“The more our international customers know and understand about our U.S. export system, the more confident they will be in buying U.S. origin grains and oilseeds,” says O’Neil.

The course consisted of classroom work and trips to several leading agricultural venues including the USDA Federal Grain Inspection Service, DeLong container loading facility, a local farm, Kansas State University’s feed mill, Cargill Grain Elevator in Topeka, Kan., and Midwest Ag Services in Seneca, Kan.

The USDA-Cochran Grain Purchasing course participants observe grain grading practices while touring the USDA Federal Grain Inspection Service facilities in Kansas City, Mo.

The USDA-Cochran Grain Purchasing course participants observe grain grading practices while touring the USDA Federal Grain Inspection Service facilities in Kansas City, Mo.

A sales executive at Tan Long Trading Company, Manh Linh Truong, found the trips to be especially beneficial to him.

“Going to Cargill was great because we are planning to build a new feed mill in our company. Being able to see the Cargill facility answered a lot of my questions. Because of this opportunity, I was able to gain the knowledge needed before we can begin building,” Truong says.

With the constant market changes, it is important for industry professionals to be able to adapt and improve as the industry evolves, says O’Neil. One participant, Pham Tran Bich Hanh with Quangminh Corporation, felt that the course exceeded her initial expectations of understanding grain purchasing.

“I wanted to know more about futures in terms of corn and soybeans. Jay was good at that and was knowledgeable. He taught me a lot about how the market works,” Hanh says.

This is just one example of the many courses offered through the IGP Institute. In addition to grain marketing and risk management, the IGP Institute offers trainings in the areas of flour milling and grain processing, and feed manufacturing and grain management. To learn more about the opportunities with the IGP Institute visit http://www.grains.ksu.edu/igp. 

US Grains Council Mexico Grain Quality Workshop

Maintaining grain quality, understanding how USDA grain standards are implemented and, the U.S. export grain inspection system, as well as writing contracts in a way that secures the desired grain quality were the focuses of the USGC Mexico Grain Quality Workshop held at the IGP Institute on July 7-8, 2014, with a total of eight participants.

One participant, Roberto Salcedo, ruminant tech support at Nutrientes Basicos de Monterrey, was surprised at how practical the course was and how much the participants could apply the classroom situations to their jobs.

“The quality of the material that the instructors are giving us and the quality of the speakers are not only technical and knowledgeable, but they have practical experience,” Salcedo says. “It is an honor for me to be here.”

Senior Agricultural Economist, Jay O'Neil discusses grain quality with the USCG Mexico Grain Quality Workshop participants.

Senior Agricultural Economist, Jay O’Neil discusses grain quality with the USCG Mexico Grain Quality Workshop participants.

The course began by covering the basics of USDA grain standards and understanding why they are so important. The group then joined Carl Reed, grain storage specialist, for a hands-on lesson in grain grading practicum and inspection. The course then turned its focus on grain contracting terms and conditions.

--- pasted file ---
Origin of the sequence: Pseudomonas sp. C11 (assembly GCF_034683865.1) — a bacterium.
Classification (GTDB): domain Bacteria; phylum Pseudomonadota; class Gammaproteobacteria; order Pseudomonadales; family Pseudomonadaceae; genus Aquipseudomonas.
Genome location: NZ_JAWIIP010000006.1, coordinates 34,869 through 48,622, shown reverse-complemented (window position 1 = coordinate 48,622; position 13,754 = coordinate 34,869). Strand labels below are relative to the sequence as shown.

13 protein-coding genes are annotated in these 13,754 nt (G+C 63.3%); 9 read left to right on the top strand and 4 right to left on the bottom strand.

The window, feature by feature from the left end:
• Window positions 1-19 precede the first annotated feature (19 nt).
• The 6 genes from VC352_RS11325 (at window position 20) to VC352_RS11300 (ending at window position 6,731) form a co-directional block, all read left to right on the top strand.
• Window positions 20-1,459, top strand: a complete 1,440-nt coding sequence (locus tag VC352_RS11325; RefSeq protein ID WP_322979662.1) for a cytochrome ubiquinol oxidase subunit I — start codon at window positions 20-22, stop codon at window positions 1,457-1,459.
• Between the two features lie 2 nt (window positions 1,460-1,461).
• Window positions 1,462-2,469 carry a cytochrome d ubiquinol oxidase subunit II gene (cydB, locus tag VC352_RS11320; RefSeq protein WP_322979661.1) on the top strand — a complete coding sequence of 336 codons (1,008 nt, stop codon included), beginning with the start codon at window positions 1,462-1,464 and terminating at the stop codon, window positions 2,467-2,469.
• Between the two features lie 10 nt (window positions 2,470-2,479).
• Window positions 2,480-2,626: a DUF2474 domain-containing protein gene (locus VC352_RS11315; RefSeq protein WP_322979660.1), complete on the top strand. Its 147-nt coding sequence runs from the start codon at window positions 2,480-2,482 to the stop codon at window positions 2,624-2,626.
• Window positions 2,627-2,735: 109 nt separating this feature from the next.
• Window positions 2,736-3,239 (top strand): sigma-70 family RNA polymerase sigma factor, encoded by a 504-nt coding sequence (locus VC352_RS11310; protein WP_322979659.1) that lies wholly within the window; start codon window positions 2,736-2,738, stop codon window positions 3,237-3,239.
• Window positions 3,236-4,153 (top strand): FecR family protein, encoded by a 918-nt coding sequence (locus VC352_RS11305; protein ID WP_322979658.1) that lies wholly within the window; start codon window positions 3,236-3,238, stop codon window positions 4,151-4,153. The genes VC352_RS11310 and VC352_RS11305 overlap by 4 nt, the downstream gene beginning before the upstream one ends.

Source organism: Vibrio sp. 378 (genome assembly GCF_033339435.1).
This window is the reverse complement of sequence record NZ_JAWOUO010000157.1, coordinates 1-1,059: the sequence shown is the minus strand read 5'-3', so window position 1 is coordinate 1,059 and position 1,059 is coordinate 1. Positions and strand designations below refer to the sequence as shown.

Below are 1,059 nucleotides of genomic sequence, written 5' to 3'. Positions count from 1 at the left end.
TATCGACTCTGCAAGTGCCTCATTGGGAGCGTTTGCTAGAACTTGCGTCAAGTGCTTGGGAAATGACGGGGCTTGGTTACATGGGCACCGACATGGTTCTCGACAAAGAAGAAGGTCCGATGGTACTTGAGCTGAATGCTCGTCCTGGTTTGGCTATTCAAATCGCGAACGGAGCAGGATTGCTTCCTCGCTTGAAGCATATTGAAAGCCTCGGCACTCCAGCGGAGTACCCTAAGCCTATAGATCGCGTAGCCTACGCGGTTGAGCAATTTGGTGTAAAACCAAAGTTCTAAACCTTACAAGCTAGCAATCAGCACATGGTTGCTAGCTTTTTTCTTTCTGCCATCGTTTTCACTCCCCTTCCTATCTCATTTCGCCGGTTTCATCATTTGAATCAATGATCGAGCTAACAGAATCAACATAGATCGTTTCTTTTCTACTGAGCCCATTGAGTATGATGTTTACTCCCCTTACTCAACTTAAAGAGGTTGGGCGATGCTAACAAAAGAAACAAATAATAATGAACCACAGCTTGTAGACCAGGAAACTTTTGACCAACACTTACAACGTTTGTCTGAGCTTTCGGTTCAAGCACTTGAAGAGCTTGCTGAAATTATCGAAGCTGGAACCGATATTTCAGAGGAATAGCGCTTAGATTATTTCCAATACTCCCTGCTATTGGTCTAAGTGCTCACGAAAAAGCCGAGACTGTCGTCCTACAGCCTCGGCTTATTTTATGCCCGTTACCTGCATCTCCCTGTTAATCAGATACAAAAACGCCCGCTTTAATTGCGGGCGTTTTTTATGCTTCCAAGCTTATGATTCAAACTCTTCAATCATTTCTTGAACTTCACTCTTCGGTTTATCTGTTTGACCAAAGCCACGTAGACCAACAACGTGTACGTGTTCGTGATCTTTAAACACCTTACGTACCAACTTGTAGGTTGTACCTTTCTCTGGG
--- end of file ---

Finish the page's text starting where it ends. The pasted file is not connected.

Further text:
Guadalupe Pamanes, manager of quality assurance and diagnostics at Grupo Crio chose this course specifically to gain a better understanding of quality grain.

“The biggest investment the company has is in buying grains. I’m very aware of the importance for cost and how much of an impact quality represents on the finished product,” Pamanes says.

This is one example of the trainings offered by the IGP Institute. In addition, faculty also lead courses in grain marketing and risk management, flour milling and grain processing, and feed manufacturing and grain management. To learn more about the IGP Institute, visit http://www.grains.ksu.edu/igp.

IGP Institute Expands Leadership Team

In response to the growing initiatives of the IGP Institute at Kansas State University, Brandi Miller has been recently named assistant director. In her expanded role, Miller will continue to support the IGP Institute program and take on additional leadership responsibilities.Brandi-Miller13

“Brandi has done an outstanding job since joining us in 2010. Through her leadership efforts, we have successfully grown and integrated our distance education program into the mission of the IGP Institute,” says Dirk Maier, IGP Institute director and department head of grain science and industry at Kansas State.

Along with her duties as assistant director, Miller will maintain her role as coordinator of on-line education and professional development, and associate director of the GEAPS/K-State distance education and credentialing program.

“Under Brandi’s leadership, our distance learning offerings in partnership with GEAPS have grown exponentially from five course offerings with 139 participants in 2008 to 18 offerings with 565 participants in 2013,” Maier says. Feed manufacturing distance courses have been added in collaboration with AFIA and flour milling offerings through the IGP Institute. Most distance and on-site courses are now available for CEUs and a professional credential is offered with GEAPS in grain operations management.

Miller is a 2004 graduate of Kansas State University holding a degree in bakery science and management. Upon her graduation she worked for Quaker Oats. She returned to the grain science and industry department at Kansas State University in January 2010 initially as the department’s distance education coordinator. She obtained her master’s degree in adult, occupational and continuing education in 2013 from Kansas State.

In looking to her new role Miller says, “I am delighted to have such an opportunity. The IGP Institute has had growth in several areas over the last few years and I look forward to continuing that trend for the future.”